Hey everyone. I wrote a guest-post about my experience with spiritual abuse over at my friend Amy Peterson’s blog for her series on finding a second simplicity in faith. It’s a personal story, one that I continue to wrestle with.
There was a time when I didn’t know if God was good.
It was the summer I fell in with a group of fire-breathing Pentecostals and the summer I questioned the salvation of nearly every Christian I had ever met. It was the summer I interviewed migrants in a Kenyan refugee camp as an intern with the United Nations and the summer I nearly lost my mind from secondary trauma.
It was the summer when everything unraveled. My ideas of good and bad, true and untrue blurred into a swirling mess, a cyclone that ripped through the faith that had been growing steadily since childhood.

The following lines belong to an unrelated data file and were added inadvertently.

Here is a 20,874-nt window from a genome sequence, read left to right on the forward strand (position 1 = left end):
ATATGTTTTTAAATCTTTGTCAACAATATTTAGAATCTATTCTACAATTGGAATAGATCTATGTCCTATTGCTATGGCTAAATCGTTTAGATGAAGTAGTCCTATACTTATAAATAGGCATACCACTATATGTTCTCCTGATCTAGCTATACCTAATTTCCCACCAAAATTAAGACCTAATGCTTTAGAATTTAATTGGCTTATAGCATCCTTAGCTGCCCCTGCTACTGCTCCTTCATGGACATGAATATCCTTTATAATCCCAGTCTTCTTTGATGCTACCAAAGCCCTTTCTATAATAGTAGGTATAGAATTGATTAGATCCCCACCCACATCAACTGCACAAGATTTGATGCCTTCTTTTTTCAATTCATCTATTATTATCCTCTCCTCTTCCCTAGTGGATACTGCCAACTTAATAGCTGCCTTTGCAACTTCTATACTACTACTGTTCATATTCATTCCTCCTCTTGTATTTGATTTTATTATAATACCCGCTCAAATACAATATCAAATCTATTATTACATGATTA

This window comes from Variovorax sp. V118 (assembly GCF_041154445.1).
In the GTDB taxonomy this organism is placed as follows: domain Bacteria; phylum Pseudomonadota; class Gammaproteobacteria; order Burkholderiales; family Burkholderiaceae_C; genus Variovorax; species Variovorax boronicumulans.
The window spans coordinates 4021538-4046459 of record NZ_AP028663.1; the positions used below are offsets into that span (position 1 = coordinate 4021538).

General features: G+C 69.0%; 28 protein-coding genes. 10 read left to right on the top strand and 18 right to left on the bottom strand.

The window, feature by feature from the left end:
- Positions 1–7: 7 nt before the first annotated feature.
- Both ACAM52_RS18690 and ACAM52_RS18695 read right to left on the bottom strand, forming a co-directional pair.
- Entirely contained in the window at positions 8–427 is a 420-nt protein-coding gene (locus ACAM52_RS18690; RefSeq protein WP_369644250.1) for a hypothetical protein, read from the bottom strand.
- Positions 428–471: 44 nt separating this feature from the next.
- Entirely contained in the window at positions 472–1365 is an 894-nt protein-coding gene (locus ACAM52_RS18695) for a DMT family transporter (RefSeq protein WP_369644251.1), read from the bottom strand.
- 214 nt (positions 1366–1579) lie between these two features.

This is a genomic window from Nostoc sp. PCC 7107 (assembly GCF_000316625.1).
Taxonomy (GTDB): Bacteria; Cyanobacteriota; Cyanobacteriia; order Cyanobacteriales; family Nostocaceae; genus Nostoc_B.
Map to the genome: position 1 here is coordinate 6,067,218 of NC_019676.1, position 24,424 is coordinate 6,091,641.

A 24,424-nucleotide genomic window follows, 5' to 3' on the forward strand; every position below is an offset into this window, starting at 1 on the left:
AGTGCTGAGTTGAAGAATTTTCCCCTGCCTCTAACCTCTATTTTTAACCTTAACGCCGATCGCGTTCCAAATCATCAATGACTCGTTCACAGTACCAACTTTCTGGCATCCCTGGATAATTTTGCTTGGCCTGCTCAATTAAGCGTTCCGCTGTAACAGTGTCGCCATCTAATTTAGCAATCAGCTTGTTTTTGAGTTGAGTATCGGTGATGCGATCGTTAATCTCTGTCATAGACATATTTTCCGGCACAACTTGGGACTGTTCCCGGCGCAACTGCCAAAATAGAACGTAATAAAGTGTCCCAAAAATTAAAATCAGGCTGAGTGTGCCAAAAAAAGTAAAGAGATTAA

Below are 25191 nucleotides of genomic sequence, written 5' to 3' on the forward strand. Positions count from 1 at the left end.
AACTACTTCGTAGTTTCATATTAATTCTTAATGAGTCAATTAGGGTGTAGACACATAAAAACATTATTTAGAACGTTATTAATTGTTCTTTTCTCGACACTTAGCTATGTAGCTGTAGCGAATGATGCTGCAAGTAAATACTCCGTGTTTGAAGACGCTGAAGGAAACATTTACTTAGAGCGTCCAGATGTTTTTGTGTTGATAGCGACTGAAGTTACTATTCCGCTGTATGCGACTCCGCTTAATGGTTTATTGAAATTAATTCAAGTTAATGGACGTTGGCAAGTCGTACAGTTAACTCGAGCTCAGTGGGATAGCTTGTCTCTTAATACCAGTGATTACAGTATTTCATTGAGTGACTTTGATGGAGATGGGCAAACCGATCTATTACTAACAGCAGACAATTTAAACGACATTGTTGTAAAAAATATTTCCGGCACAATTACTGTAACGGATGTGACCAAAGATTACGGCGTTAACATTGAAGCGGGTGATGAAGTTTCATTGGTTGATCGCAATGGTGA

Some days I peer at the landscape of my faith and see the devastation that lingers even now, nine years later. It looks like the path a windstorm can wrack through an old-growth forest. It looks like a trail of downed trees. Sure, I can see regrowth among the broken limbs on the forest floor; I can see new saplings poking upward in sunlight. But I can’t help staring at all those snapped trunks and exposed roots, wondering at all that I lost in that storm.
Read the rest here.